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BOB ROCK Says METALLICA's Load & Reload Were A Reaction To Metal's Changing Culture

And let's face it – they're good albums.

Load Reload

Load and Reload were a pretty major departure for Metallica. Released in 1996 and 1997 respectively, the two albums saw Metallica drastically shifting toward a bluesier and grungier sound, as well as famously cutting their hair for a whole new image. Metallica in 1996 was hardly the Metallica of the previous decade, though that hardly seemed to matter – both Load and Reload sold extremely well, divisive as they may be among fans.

Load and Reload, as well as the Black Album, Garage Inc., and St. Anger, were produced by Bob Rock. In an interview with Metal Hammer, Rock said he believes the duo were a direct result of Metallica watching the culture of metal change. "I just think they just saw that culture was changing," said Rock. "And the rules of metal are very confining. The drum sound has to be a certain way, you can't do harmonies. I mean, that's just no fun."

"One of the most admirable things about the band is they really don't think in terms of people's reactions. They just do what they feel is right for them. They don't take into account what people think. When they go in a direction and they make a commitment to doing something, they just do it. And they don't hold back."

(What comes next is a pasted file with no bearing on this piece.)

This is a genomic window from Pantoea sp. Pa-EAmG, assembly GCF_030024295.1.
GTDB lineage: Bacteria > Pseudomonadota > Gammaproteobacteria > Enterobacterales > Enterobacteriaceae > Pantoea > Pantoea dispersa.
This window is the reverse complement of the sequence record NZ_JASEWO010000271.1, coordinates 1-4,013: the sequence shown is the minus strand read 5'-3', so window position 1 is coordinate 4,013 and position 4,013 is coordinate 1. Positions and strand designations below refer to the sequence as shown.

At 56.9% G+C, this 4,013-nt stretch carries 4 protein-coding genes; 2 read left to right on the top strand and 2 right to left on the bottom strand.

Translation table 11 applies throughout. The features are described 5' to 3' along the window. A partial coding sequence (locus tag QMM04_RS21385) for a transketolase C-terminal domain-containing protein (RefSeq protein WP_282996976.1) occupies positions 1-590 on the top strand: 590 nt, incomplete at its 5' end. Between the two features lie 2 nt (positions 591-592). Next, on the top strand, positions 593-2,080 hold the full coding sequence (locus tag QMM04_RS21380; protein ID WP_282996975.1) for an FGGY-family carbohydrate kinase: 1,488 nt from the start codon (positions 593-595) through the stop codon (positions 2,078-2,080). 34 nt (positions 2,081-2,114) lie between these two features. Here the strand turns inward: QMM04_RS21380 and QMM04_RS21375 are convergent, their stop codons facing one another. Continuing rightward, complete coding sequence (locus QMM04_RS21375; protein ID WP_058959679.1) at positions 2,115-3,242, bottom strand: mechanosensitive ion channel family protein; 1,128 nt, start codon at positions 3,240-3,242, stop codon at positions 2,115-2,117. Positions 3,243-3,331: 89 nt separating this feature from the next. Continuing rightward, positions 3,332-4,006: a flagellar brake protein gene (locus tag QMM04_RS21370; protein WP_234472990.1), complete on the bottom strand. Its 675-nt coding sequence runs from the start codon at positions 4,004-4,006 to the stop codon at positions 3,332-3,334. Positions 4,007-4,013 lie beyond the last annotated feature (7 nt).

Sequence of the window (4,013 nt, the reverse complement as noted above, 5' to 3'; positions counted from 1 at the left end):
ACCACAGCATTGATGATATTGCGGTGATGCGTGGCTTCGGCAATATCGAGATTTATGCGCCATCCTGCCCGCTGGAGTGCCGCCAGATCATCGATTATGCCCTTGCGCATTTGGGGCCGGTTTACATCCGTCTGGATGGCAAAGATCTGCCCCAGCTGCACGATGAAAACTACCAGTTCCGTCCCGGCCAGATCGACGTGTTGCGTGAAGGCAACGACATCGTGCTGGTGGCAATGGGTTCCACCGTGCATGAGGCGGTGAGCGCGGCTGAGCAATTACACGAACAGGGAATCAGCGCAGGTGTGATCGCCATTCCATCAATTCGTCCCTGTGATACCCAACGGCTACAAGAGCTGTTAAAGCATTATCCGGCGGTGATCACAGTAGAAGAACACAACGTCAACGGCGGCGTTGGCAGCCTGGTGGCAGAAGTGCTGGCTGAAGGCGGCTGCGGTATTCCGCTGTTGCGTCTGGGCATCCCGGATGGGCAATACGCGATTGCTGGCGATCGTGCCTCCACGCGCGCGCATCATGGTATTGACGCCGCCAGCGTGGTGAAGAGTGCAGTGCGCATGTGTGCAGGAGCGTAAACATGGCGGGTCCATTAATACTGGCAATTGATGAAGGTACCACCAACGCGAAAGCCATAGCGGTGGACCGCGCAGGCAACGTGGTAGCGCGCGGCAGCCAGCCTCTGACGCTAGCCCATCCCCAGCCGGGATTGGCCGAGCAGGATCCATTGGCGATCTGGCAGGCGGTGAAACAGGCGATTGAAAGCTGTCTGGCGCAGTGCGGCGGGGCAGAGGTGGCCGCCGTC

Load and Reload would also be Metallica's final records (of original music) with bassist Jason Newsted, who left the band in 2001. Rock would go on to play bass on St. Anger in 2003, with now-current bassist Robert Trujillo joining the band in 2003.

Metallica began seeking fan input for Load and Reload reissues earlier this year, though as of this article being published, nothing has been announced just yet. It'll be interesting to see if Metallica includes the full nearly-11 minute version of "The Outlaw Torn," which was trimmed down to fit the CD limitations of 1996.

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